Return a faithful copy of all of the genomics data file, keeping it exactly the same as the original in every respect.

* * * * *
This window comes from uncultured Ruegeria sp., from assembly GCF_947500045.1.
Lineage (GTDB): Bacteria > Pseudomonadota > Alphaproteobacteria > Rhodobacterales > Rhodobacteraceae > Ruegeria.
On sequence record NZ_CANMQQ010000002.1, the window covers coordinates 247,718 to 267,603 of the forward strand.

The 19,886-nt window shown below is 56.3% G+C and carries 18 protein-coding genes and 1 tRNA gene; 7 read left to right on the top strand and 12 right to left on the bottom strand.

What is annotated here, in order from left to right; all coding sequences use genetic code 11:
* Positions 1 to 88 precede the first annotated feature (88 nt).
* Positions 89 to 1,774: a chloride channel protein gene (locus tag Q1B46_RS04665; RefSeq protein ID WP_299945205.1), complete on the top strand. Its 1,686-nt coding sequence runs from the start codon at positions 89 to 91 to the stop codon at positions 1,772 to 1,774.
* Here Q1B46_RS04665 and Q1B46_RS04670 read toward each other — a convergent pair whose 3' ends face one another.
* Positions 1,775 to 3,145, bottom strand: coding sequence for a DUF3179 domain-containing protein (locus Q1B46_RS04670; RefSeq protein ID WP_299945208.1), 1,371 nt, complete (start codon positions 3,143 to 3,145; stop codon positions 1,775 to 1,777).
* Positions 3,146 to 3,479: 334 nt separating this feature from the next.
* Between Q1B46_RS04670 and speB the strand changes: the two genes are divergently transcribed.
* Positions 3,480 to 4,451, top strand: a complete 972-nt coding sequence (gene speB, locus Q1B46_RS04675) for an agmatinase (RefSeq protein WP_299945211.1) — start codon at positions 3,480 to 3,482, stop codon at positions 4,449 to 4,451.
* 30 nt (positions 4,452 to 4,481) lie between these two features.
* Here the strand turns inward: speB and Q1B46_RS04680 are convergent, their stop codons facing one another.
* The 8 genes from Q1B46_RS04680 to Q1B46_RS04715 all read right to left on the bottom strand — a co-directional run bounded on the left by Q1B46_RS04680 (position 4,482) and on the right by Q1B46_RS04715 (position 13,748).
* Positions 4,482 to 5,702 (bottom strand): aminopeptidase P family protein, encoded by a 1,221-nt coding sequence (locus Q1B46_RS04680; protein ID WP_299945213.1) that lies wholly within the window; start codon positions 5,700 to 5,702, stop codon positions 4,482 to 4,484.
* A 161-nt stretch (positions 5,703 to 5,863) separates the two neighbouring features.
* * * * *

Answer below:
This window comes from uncultured Ruegeria sp., from assembly GCF_947500045.1.
Lineage (GTDB): Bacteria > Pseudomonadota > Alphaproteobacteria > Rhodobacterales > Rhodobacteraceae > Ruegeria.
On sequence record NZ_CANMQQ010000002.1, the window covers coordinates 247,718 to 267,603 of the forward strand.

The 19,886-nt window shown below is 56.3% G+C and carries 18 protein-coding genes and 1 tRNA gene; 7 read left to right on the top strand and 12 right to left on the bottom strand.

What is annotated here, in order from left to right; all coding sequences use genetic code 11:
* Positions 1 to 88 precede the first annotated feature (88 nt).
* Positions 89 to 1,774: a chloride channel protein gene (locus tag Q1B46_RS04665; RefSeq protein ID WP_299945205.1), complete on the top strand. Its 1,686-nt coding sequence runs from the start codon at positions 89 to 91 to the stop codon at positions 1,772 to 1,774.
* Here Q1B46_RS04665 and Q1B46_RS04670 read toward each other — a convergent pair whose 3' ends face one another.
* Positions 1,775 to 3,145, bottom strand: coding sequence for a DUF3179 domain-containing protein (locus Q1B46_RS04670; RefSeq protein ID WP_299945208.1), 1,371 nt, complete (start codon positions 3,143 to 3,145; stop codon positions 1,775 to 1,777).
* Positions 3,146 to 3,479: 334 nt separating this feature from the next.
* Between Q1B46_RS04670 and speB the strand changes: the two genes are divergently transcribed.
* Positions 3,480 to 4,451, top strand: a complete 972-nt coding sequence (gene speB, locus Q1B46_RS04675) for an agmatinase (RefSeq protein WP_299945211.1) — start codon at positions 3,480 to 3,482, stop codon at positions 4,449 to 4,451.
* 30 nt (positions 4,452 to 4,481) lie between these two features.
* Here the strand turns inward: speB and Q1B46_RS04680 are convergent, their stop codons facing one another.
* The 8 genes from Q1B46_RS04680 to Q1B46_RS04715 all read right to left on the bottom strand — a co-directional run bounded on the left by Q1B46_RS04680 (position 4,482) and on the right by Q1B46_RS04715 (position 13,748).
* Positions 4,482 to 5,702 (bottom strand): aminopeptidase P family protein, encoded by a 1,221-nt coding sequence (locus Q1B46_RS04680; protein ID WP_299945213.1) that lies wholly within the window; start codon positions 5,700 to 5,702, stop codon positions 4,482 to 4,484.
* A 161-nt stretch (positions 5,703 to 5,863) separates the two neighbouring features.